Although the Zika virus is largely transmitted to people via mosquito bites, the virus can also be sexually transmitted from person to person and through blood transfusion.
Although it can be found in the semen of infected men, the impact of Zika on the human male reproductive system is largely unknown.
To investigate further, the scientists from Washington University School of Medicine in St. Louis infected male mice with a mouse-adapted African or Asian Zika virus strain, or with the related dengue virus.
Every seven days, the researchers stained and visually examined samples of mouse testes to look for damage and tested cells from those organs for evidence of the virus.
Although the closely related dengue virus did not appear to infect the testes of mice, the researchers found that cells in the testes showed signs of Zika infection by day seven.
After 14 days, the testes visibly shrank in size. As Zika infection progressed, the seminiferous tubules where sperm is formed began to break down.
Additionally, the researchers found that inflammatory cells mounted a response, which added to the damage caused by the virus. After 21 days, the testes of mice infected by the African strain of Zika had shrunk substantially.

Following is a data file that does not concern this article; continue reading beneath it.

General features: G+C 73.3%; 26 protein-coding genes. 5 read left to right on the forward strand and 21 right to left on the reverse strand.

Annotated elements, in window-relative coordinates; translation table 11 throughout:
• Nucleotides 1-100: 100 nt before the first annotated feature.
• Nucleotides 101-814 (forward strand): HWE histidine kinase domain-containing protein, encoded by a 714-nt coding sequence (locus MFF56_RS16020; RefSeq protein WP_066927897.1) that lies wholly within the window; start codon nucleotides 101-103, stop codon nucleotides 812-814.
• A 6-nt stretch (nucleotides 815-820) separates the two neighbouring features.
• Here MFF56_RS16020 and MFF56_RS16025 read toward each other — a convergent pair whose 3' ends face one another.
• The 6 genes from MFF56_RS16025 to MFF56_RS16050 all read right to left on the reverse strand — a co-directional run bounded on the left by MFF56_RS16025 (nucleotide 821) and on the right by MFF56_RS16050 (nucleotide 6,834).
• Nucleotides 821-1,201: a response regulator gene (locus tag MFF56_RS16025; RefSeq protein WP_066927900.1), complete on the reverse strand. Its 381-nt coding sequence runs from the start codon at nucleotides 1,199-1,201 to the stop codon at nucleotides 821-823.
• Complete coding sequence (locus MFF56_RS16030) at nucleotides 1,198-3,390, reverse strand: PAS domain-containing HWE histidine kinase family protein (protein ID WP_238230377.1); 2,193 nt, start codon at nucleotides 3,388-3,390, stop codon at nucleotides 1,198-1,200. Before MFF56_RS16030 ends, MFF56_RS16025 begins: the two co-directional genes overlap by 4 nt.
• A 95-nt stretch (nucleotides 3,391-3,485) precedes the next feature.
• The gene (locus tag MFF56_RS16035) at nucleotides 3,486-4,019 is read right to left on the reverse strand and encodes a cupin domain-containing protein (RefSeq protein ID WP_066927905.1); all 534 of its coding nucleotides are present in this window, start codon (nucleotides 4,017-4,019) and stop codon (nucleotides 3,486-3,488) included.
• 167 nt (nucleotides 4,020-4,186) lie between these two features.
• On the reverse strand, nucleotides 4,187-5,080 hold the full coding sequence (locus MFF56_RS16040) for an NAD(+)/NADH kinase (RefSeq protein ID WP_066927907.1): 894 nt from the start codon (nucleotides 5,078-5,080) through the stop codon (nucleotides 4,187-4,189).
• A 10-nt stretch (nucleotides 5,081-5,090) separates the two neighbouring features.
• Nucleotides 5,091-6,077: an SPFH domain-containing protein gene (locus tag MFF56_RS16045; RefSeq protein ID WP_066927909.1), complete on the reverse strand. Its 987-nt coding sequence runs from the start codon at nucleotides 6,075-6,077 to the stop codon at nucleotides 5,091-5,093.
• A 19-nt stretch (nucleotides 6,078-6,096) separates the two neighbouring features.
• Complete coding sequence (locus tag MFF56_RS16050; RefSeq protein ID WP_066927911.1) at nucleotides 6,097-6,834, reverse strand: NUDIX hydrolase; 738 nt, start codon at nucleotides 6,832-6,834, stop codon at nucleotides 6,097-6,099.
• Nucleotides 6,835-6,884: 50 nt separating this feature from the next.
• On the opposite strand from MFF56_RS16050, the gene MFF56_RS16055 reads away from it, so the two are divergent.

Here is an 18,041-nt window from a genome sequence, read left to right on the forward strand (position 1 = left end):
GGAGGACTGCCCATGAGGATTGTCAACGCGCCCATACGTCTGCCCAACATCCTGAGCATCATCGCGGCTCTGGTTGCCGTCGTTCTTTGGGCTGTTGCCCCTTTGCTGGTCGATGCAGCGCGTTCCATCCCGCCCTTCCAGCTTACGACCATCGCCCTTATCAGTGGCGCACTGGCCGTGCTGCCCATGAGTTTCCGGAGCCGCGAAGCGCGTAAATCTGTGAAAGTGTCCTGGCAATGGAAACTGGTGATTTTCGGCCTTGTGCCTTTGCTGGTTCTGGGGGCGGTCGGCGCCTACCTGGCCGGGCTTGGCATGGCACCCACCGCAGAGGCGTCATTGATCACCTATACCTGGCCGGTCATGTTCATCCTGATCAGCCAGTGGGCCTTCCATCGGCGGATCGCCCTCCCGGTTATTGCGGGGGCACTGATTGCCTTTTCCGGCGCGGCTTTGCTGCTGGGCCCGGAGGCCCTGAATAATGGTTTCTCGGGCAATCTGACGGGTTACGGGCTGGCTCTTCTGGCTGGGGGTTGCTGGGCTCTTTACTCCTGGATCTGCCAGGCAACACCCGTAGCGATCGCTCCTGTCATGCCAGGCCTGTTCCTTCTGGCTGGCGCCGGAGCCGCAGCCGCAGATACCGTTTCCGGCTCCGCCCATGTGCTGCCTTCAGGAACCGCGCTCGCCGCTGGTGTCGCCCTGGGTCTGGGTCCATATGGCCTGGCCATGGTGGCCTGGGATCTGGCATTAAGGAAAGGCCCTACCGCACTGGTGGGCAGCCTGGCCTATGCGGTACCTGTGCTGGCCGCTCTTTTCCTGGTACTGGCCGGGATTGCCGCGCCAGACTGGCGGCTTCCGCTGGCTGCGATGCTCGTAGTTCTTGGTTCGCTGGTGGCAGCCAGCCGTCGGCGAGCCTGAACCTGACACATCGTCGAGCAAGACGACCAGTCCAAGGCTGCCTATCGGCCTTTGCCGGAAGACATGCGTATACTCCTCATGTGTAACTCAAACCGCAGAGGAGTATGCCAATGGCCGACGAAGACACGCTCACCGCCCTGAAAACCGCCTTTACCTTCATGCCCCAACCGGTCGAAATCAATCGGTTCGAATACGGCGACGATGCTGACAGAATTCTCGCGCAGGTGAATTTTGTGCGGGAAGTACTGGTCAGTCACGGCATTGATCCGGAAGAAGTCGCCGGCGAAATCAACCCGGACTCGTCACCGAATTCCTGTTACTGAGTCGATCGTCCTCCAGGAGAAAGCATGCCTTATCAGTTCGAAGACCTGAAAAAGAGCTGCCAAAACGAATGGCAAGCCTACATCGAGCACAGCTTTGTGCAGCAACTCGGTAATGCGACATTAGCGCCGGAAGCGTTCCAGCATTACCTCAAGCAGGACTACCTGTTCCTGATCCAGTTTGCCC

By 42 days after infection, damage from the virus had cut the test animals’ average motile sperm count by roughly three-fold, with some mice showing very low sperm counts.
Furthermore, their levels of testosterone and inhibin b, hormones vital to regulating sperm production and testes function, also fell, showed the study published online in the journal Nature.
Low sperm and hormone levels were associated with decreased fertility rates.
The scientists call the results “concerning,” although it remains unclear what these findings in mice may mean for humans.
Longitudinal studies of sperm function and viability in men who have experienced Zika infection are needed, the researchers concluded.